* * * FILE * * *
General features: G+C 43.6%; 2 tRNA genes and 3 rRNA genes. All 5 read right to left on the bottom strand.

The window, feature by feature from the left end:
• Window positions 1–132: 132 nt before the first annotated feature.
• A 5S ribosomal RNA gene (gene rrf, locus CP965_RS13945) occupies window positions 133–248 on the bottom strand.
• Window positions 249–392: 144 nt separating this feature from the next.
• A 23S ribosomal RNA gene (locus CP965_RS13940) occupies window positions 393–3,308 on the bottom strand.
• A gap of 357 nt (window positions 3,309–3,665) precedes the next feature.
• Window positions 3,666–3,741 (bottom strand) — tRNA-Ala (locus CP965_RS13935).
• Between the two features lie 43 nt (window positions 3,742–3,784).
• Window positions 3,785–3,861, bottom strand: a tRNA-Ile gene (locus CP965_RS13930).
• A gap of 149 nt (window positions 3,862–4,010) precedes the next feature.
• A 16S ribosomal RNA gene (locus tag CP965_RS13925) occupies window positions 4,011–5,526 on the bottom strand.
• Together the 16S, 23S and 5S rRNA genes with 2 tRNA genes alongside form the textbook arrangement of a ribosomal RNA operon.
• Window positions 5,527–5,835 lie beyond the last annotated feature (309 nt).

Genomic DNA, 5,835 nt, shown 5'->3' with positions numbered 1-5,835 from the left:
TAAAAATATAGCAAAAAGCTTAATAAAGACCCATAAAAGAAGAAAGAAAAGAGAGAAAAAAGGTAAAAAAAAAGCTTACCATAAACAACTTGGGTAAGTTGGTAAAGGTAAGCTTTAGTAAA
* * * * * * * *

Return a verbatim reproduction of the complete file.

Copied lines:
General features: G+C 43.6%; 2 tRNA genes and 3 rRNA genes. All 5 read right to left on the bottom strand.

The window, feature by feature from the left end:
• Window positions 1–132: 132 nt before the first annotated feature.
• A 5S ribosomal RNA gene (gene rrf, locus CP965_RS13945) occupies window positions 133–248 on the bottom strand.
• Window positions 249–392: 144 nt separating this feature from the next.
• A 23S ribosomal RNA gene (locus CP965_RS13940) occupies window positions 393–3,308 on the bottom strand.
• A gap of 357 nt (window positions 3,309–3,665) precedes the next feature.
• Window positions 3,666–3,741 (bottom strand) — tRNA-Ala (locus CP965_RS13935).
• Between the two features lie 43 nt (window positions 3,742–3,784).
• Window positions 3,785–3,861, bottom strand: a tRNA-Ile gene (locus CP965_RS13930).
• A gap of 149 nt (window positions 3,862–4,010) precedes the next feature.
• A 16S ribosomal RNA gene (locus tag CP965_RS13925) occupies window positions 4,011–5,526 on the bottom strand.
• Together the 16S, 23S and 5S rRNA genes with 2 tRNA genes alongside form the textbook arrangement of a ribosomal RNA operon.
• Window positions 5,527–5,835 lie beyond the last annotated feature (309 nt).

Genomic DNA, 5,835 nt, shown 5'->3' with positions numbered 1-5,835 from the left:
TAAAAATATAGCAAAAAGCTTAATAAAGACCCATAAAAGAAGAAAGAAAAGAGAGAAAAAAGGTAAAAAAAAAGCTTACCATAAACAACTTGGGTAAGTTGGTAAAGGTAAGCTTTAGTAAA